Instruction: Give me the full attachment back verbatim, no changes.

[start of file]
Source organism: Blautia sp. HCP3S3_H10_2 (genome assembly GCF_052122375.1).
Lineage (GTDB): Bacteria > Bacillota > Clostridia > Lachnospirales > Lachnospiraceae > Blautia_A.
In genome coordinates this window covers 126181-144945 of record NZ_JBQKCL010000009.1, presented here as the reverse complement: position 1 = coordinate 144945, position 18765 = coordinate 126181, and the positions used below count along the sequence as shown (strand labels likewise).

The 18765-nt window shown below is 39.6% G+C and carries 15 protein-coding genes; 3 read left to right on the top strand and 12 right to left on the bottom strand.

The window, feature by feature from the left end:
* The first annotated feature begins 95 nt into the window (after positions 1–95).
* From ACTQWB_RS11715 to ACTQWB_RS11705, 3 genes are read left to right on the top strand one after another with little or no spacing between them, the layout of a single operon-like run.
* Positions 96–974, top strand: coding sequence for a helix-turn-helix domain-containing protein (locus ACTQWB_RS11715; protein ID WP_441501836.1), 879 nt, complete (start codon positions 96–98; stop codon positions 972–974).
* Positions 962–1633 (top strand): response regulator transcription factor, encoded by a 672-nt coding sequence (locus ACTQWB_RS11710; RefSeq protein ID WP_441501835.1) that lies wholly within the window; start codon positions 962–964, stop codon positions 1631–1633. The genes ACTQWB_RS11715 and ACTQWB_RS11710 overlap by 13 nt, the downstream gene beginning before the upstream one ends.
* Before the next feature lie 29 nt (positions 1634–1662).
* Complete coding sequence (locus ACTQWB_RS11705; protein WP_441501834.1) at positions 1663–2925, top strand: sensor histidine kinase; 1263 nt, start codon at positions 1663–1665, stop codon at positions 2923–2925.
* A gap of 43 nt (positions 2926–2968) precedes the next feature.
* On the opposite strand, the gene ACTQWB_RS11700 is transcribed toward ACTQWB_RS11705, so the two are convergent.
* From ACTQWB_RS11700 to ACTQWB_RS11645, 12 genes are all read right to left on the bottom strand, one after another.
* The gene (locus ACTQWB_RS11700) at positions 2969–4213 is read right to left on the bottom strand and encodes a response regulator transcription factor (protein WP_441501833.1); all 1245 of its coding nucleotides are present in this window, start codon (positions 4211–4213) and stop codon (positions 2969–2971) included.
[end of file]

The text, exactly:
Source organism: Blautia sp. HCP3S3_H10_2 (genome assembly GCF_052122375.1).
Lineage (GTDB): Bacteria > Bacillota > Clostridia > Lachnospirales > Lachnospiraceae > Blautia_A.
In genome coordinates this window covers 126181-144945 of record NZ_JBQKCL010000009.1, presented here as the reverse complement: position 1 = coordinate 144945, position 18765 = coordinate 126181, and the positions used below count along the sequence as shown (strand labels likewise).

The 18765-nt window shown below is 39.6% G+C and carries 15 protein-coding genes; 3 read left to right on the top strand and 12 right to left on the bottom strand.

The window, feature by feature from the left end:
* The first annotated feature begins 95 nt into the window (after positions 1–95).
* From ACTQWB_RS11715 to ACTQWB_RS11705, 3 genes are read left to right on the top strand one after another with little or no spacing between them, the layout of a single operon-like run.
* Positions 96–974, top strand: coding sequence for a helix-turn-helix domain-containing protein (locus ACTQWB_RS11715; protein ID WP_441501836.1), 879 nt, complete (start codon positions 96–98; stop codon positions 972–974).
* Positions 962–1633 (top strand): response regulator transcription factor, encoded by a 672-nt coding sequence (locus ACTQWB_RS11710; RefSeq protein ID WP_441501835.1) that lies wholly within the window; start codon positions 962–964, stop codon positions 1631–1633. The genes ACTQWB_RS11715 and ACTQWB_RS11710 overlap by 13 nt, the downstream gene beginning before the upstream one ends.
* Before the next feature lie 29 nt (positions 1634–1662).
* Complete coding sequence (locus ACTQWB_RS11705; protein WP_441501834.1) at positions 1663–2925, top strand: sensor histidine kinase; 1263 nt, start codon at positions 1663–1665, stop codon at positions 2923–2925.
* A gap of 43 nt (positions 2926–2968) precedes the next feature.
* On the opposite strand, the gene ACTQWB_RS11700 is transcribed toward ACTQWB_RS11705, so the two are convergent.
* From ACTQWB_RS11700 to ACTQWB_RS11645, 12 genes are all read right to left on the bottom strand, one after another.
* The gene (locus ACTQWB_RS11700) at positions 2969–4213 is read right to left on the bottom strand and encodes a response regulator transcription factor (protein WP_441501833.1); all 1245 of its coding nucleotides are present in this window, start codon (positions 4211–4213) and stop codon (positions 2969–2971) included.